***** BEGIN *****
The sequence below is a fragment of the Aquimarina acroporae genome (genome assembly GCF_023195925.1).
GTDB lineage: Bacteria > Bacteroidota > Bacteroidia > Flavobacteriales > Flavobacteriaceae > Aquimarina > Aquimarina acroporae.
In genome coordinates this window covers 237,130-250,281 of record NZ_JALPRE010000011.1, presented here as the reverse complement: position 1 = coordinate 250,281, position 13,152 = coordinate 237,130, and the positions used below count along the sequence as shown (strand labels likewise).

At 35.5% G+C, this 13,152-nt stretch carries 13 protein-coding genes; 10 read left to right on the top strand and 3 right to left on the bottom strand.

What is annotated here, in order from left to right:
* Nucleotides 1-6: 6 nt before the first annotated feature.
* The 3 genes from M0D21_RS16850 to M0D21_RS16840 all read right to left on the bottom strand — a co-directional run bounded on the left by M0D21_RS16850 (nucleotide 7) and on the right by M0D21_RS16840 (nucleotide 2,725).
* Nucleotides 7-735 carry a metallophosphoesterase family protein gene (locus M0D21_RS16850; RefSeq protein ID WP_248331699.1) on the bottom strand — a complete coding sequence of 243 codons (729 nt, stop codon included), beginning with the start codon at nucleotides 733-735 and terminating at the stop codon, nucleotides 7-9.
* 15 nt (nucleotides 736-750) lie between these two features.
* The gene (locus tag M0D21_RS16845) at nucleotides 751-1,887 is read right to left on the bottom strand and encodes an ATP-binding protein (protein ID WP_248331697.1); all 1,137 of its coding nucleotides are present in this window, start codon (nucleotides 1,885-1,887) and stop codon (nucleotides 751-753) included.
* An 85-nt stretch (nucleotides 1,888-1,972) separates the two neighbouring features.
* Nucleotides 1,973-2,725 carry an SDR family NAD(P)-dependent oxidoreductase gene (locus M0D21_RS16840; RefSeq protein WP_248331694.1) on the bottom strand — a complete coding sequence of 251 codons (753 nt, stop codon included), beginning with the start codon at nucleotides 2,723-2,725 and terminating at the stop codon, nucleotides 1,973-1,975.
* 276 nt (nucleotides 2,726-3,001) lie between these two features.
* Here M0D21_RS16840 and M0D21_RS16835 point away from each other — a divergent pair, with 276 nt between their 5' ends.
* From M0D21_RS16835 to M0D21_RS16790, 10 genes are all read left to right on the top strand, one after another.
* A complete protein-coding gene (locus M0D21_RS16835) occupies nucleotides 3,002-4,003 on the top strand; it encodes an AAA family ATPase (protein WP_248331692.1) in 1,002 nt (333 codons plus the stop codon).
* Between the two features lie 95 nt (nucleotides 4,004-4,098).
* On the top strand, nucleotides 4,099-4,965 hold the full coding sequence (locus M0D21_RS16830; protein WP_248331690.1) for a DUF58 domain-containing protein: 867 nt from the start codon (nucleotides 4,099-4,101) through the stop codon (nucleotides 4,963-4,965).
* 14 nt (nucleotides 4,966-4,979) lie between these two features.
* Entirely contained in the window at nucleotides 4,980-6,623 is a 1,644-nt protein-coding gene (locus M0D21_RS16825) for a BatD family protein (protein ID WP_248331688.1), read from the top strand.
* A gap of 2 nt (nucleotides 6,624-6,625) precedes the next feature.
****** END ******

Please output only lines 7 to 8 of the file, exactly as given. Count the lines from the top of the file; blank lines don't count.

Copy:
* The 3 genes from M0D21_RS16850 to M0D21_RS16840 all read right to left on the bottom strand — a co-directional run bounded on the left by M0D21_RS16850 (nucleotide 7) and on the right by M0D21_RS16840 (nucleotide 2,725).
* Nucleotides 7-735 carry a metallophosphoesterase family protein gene (locus M0D21_RS16850; RefSeq protein ID WP_248331699.1) on the bottom strand — a complete coding sequence of 243 codons (729 nt, stop codon included), beginning with the start codon at nucleotides 733-735 and terminating at the stop codon, nucleotides 7-9.